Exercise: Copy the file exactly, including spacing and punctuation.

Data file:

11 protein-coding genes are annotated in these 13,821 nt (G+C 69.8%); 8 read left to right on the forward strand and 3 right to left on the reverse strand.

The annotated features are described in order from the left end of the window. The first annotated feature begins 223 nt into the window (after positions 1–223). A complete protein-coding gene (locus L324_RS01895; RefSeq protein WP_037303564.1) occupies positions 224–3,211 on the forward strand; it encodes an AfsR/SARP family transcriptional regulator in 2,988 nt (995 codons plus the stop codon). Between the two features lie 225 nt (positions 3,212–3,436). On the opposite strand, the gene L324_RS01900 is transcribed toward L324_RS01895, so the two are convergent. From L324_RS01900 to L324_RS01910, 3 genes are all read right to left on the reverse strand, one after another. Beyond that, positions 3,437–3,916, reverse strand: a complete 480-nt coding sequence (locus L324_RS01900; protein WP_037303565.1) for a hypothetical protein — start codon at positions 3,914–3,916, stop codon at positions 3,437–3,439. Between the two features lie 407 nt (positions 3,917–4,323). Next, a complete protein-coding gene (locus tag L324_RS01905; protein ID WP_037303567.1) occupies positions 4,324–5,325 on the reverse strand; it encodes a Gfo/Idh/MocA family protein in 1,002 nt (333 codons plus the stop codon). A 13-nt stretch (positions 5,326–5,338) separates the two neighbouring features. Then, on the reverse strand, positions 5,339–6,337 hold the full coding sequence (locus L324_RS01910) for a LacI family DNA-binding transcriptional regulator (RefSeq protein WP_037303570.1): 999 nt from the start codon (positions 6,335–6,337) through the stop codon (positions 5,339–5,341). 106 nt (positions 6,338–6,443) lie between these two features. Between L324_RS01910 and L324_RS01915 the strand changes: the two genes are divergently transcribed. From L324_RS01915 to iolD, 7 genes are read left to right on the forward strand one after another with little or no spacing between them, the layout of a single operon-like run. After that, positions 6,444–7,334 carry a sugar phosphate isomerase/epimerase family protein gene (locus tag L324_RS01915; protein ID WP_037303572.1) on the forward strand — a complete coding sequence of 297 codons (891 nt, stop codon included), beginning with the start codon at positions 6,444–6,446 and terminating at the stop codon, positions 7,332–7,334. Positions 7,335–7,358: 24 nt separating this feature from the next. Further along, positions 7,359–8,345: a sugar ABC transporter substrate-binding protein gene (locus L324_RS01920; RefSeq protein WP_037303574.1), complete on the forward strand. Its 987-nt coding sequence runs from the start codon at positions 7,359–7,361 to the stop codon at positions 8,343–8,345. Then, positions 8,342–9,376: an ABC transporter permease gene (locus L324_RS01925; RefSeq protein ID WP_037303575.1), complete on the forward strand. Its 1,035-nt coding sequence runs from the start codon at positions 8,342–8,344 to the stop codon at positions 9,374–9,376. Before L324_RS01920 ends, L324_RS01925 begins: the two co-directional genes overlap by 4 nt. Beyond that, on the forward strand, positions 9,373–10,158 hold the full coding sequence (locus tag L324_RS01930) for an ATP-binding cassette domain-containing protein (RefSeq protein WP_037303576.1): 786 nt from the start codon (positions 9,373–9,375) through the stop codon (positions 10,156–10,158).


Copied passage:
11 protein-coding genes are annotated in these 13,821 nt (G+C 69.8%); 8 read left to right on the forward strand and 3 right to left on the reverse strand.

The annotated features are described in order from the left end of the window. The first annotated feature begins 223 nt into the window (after positions 1–223). A complete protein-coding gene (locus L324_RS01895; RefSeq protein WP_037303564.1) occupies positions 224–3,211 on the forward strand; it encodes an AfsR/SARP family transcriptional regulator in 2,988 nt (995 codons plus the stop codon). Between the two features lie 225 nt (positions 3,212–3,436). On the opposite strand, the gene L324_RS01900 is transcribed toward L324_RS01895, so the two are convergent. From L324_RS01900 to L324_RS01910, 3 genes are all read right to left on the reverse strand, one after another. Beyond that, positions 3,437–3,916, reverse strand: a complete 480-nt coding sequence (locus L324_RS01900; protein WP_037303565.1) for a hypothetical protein — start codon at positions 3,914–3,916, stop codon at positions 3,437–3,439. Between the two features lie 407 nt (positions 3,917–4,323). Next, a complete protein-coding gene (locus tag L324_RS01905; protein ID WP_037303567.1) occupies positions 4,324–5,325 on the reverse strand; it encodes a Gfo/Idh/MocA family protein in 1,002 nt (333 codons plus the stop codon). A 13-nt stretch (positions 5,326–5,338) separates the two neighbouring features. Then, on the reverse strand, positions 5,339–6,337 hold the full coding sequence (locus L324_RS01910) for a LacI family DNA-binding transcriptional regulator (RefSeq protein WP_037303570.1): 999 nt from the start codon (positions 6,335–6,337) through the stop codon (positions 5,339–5,341). 106 nt (positions 6,338–6,443) lie between these two features. Between L324_RS01910 and L324_RS01915 the strand changes: the two genes are divergently transcribed. From L324_RS01915 to iolD, 7 genes are read left to right on the forward strand one after another with little or no spacing between them, the layout of a single operon-like run. After that, positions 6,444–7,334 carry a sugar phosphate isomerase/epimerase family protein gene (locus tag L324_RS01915; protein ID WP_037303572.1) on the forward strand — a complete coding sequence of 297 codons (891 nt, stop codon included), beginning with the start codon at positions 6,444–6,446 and terminating at the stop codon, positions 7,332–7,334. Positions 7,335–7,358: 24 nt separating this feature from the next. Further along, positions 7,359–8,345: a sugar ABC transporter substrate-binding protein gene (locus L324_RS01920; RefSeq protein WP_037303574.1), complete on the forward strand. Its 987-nt coding sequence runs from the start codon at positions 7,359–7,361 to the stop codon at positions 8,343–8,345. Then, positions 8,342–9,376: an ABC transporter permease gene (locus L324_RS01925; RefSeq protein ID WP_037303575.1), complete on the forward strand. Its 1,035-nt coding sequence runs from the start codon at positions 8,342–8,344 to the stop codon at positions 9,374–9,376. Before L324_RS01920 ends, L324_RS01925 begins: the two co-directional genes overlap by 4 nt. Beyond that, on the forward strand, positions 9,373–10,158 hold the full coding sequence (locus tag L324_RS01930) for an ATP-binding cassette domain-containing protein (RefSeq protein WP_037303576.1): 786 nt from the start codon (positions 9,373–9,375) through the stop codon (positions 10,156–10,158).